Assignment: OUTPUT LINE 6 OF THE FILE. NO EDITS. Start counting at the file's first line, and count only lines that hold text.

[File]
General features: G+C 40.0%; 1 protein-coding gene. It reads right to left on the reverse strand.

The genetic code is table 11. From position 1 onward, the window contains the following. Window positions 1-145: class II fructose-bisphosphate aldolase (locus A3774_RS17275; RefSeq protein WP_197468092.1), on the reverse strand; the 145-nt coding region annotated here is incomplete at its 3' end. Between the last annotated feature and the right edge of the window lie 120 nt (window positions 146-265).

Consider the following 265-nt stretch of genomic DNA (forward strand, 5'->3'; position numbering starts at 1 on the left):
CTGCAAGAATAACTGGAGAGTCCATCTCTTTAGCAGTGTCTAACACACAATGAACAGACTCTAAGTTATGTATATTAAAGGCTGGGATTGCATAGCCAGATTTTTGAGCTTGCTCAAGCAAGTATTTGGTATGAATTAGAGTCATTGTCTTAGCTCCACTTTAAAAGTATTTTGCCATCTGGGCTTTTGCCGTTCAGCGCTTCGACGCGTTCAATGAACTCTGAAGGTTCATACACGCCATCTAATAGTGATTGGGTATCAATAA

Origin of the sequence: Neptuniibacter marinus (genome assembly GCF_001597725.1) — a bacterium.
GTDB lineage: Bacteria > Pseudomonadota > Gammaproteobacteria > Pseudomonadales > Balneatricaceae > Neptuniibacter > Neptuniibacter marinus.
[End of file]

GTDB lineage: Bacteria > Pseudomonadota > Gammaproteobacteria > Pseudomonadales > Balneatricaceae > Neptuniibacter > Neptuniibacter marinus.